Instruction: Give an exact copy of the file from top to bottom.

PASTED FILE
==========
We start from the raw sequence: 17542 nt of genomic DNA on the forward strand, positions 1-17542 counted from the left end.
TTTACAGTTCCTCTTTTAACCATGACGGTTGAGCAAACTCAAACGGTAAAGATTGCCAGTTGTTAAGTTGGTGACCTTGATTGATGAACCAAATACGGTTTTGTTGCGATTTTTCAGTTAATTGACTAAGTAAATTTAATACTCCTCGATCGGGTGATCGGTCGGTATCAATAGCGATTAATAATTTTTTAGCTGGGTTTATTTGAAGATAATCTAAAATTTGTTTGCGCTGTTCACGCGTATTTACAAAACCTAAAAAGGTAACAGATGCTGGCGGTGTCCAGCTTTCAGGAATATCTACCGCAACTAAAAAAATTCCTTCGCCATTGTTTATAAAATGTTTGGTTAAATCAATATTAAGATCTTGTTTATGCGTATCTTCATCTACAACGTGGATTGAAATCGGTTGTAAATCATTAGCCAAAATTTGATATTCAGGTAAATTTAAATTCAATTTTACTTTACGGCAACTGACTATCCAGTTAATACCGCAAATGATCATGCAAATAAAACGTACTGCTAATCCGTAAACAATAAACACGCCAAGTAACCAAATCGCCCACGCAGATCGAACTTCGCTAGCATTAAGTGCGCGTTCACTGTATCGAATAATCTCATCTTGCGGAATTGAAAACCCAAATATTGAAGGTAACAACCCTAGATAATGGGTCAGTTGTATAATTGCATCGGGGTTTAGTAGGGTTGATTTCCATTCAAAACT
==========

We start from the raw sequence: 17542 nt of genomic DNA on the forward strand, positions 1-17542 counted from the left end.
TTTACAGTTCCTCTTTTAACCATGACGGTTGAGCAAACTCAAACGGTAAAGATTGCCAGTTGTTAAGTTGGTGACCTTGATTGATGAACCAAATACGGTTTTGTTGCGATTTTTCAGTTAATTGACTAAGTAAATTTAATACTCCTCGATCGGGTGATCGGTCGGTATCAATAGCGATTAATAATTTTTTAGCTGGGTTTATTTGAAGATAATCTAAAATTTGTTTGCGCTGTTCACGCGTATTTACAAAACCTAAAAAGGTAACAGATGCTGGCGGTGTCCAGCTTTCAGGAATATCTACCGCAACTAAAAAAATTCCTTCGCCATTGTTTATAAAATGTTTGGTTAAATCAATATTAAGATCTTGTTTATGCGTATCTTCATCTACAACGTGGATTGAAATCGGTTGTAAATCATTAGCCAAAATTTGATATTCAGGTAAATTTAAATTCAATTTTACTTTACGGCAACTGACTATCCAGTTAATACCGCAAATGATCATGCAAATAAAACGTACTGCTAATCCGTAAACAATAAACACGCCAAGTAACCAAATCGCCCACGCAGATCGAACTTCGCTAGCATTAAGTGCGCGTTCACTGTATCGAATAATCTCATCTTGCGGAATTGAAAACCCAAATATTGAAGGTAACAACCCTAGATAATGGGTCAGTTGTATAATTGCATCGGGGTTTAGTAGGGTTGATTTCCATTCAAAACT